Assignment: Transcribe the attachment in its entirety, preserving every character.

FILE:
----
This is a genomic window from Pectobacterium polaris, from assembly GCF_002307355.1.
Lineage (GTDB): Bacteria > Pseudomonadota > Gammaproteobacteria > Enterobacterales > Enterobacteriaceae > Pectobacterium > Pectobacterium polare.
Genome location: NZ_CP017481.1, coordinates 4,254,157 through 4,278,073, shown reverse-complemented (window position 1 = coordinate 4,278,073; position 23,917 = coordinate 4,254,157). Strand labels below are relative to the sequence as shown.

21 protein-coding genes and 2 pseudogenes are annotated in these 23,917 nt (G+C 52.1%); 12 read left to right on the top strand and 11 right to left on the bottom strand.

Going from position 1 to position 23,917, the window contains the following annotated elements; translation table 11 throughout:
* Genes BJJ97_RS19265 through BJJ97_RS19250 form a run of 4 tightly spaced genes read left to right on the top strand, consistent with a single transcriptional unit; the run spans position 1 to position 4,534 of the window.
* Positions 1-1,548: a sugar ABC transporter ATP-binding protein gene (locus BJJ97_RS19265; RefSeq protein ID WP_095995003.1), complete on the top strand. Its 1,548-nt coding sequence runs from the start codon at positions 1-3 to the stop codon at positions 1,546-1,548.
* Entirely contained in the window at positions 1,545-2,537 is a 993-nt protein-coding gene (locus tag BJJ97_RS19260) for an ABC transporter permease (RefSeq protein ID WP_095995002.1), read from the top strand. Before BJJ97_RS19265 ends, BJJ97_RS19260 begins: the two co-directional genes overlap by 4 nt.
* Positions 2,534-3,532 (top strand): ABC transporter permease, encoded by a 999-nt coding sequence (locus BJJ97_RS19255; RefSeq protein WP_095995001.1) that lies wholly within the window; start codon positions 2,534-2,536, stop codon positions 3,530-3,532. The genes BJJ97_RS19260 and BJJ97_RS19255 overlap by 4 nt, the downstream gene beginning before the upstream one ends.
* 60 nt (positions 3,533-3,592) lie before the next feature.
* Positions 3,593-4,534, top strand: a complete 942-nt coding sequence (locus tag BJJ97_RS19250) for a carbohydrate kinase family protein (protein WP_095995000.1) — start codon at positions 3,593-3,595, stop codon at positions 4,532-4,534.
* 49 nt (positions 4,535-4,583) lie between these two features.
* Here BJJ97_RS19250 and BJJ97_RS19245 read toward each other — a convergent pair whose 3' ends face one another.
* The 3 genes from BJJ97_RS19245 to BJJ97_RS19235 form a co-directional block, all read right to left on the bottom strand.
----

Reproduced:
This is a genomic window from Pectobacterium polaris, from assembly GCF_002307355.1.
Lineage (GTDB): Bacteria > Pseudomonadota > Gammaproteobacteria > Enterobacterales > Enterobacteriaceae > Pectobacterium > Pectobacterium polare.
Genome location: NZ_CP017481.1, coordinates 4,254,157 through 4,278,073, shown reverse-complemented (window position 1 = coordinate 4,278,073; position 23,917 = coordinate 4,254,157). Strand labels below are relative to the sequence as shown.

21 protein-coding genes and 2 pseudogenes are annotated in these 23,917 nt (G+C 52.1%); 12 read left to right on the top strand and 11 right to left on the bottom strand.

Going from position 1 to position 23,917, the window contains the following annotated elements; translation table 11 throughout:
* Genes BJJ97_RS19265 through BJJ97_RS19250 form a run of 4 tightly spaced genes read left to right on the top strand, consistent with a single transcriptional unit; the run spans position 1 to position 4,534 of the window.
* Positions 1-1,548: a sugar ABC transporter ATP-binding protein gene (locus BJJ97_RS19265; RefSeq protein ID WP_095995003.1), complete on the top strand. Its 1,548-nt coding sequence runs from the start codon at positions 1-3 to the stop codon at positions 1,546-1,548.
* Entirely contained in the window at positions 1,545-2,537 is a 993-nt protein-coding gene (locus tag BJJ97_RS19260) for an ABC transporter permease (RefSeq protein ID WP_095995002.1), read from the top strand. Before BJJ97_RS19265 ends, BJJ97_RS19260 begins: the two co-directional genes overlap by 4 nt.
* Positions 2,534-3,532 (top strand): ABC transporter permease, encoded by a 999-nt coding sequence (locus BJJ97_RS19255; RefSeq protein WP_095995001.1) that lies wholly within the window; start codon positions 2,534-2,536, stop codon positions 3,530-3,532. The genes BJJ97_RS19260 and BJJ97_RS19255 overlap by 4 nt, the downstream gene beginning before the upstream one ends.
* 60 nt (positions 3,533-3,592) lie before the next feature.
* Positions 3,593-4,534, top strand: a complete 942-nt coding sequence (locus tag BJJ97_RS19250) for a carbohydrate kinase family protein (protein WP_095995000.1) — start codon at positions 3,593-3,595, stop codon at positions 4,532-4,534.
* 49 nt (positions 4,535-4,583) lie between these two features.
* Here BJJ97_RS19250 and BJJ97_RS19245 read toward each other — a convergent pair whose 3' ends face one another.
* The 3 genes from BJJ97_RS19245 to BJJ97_RS19235 form a co-directional block, all read right to left on the bottom strand.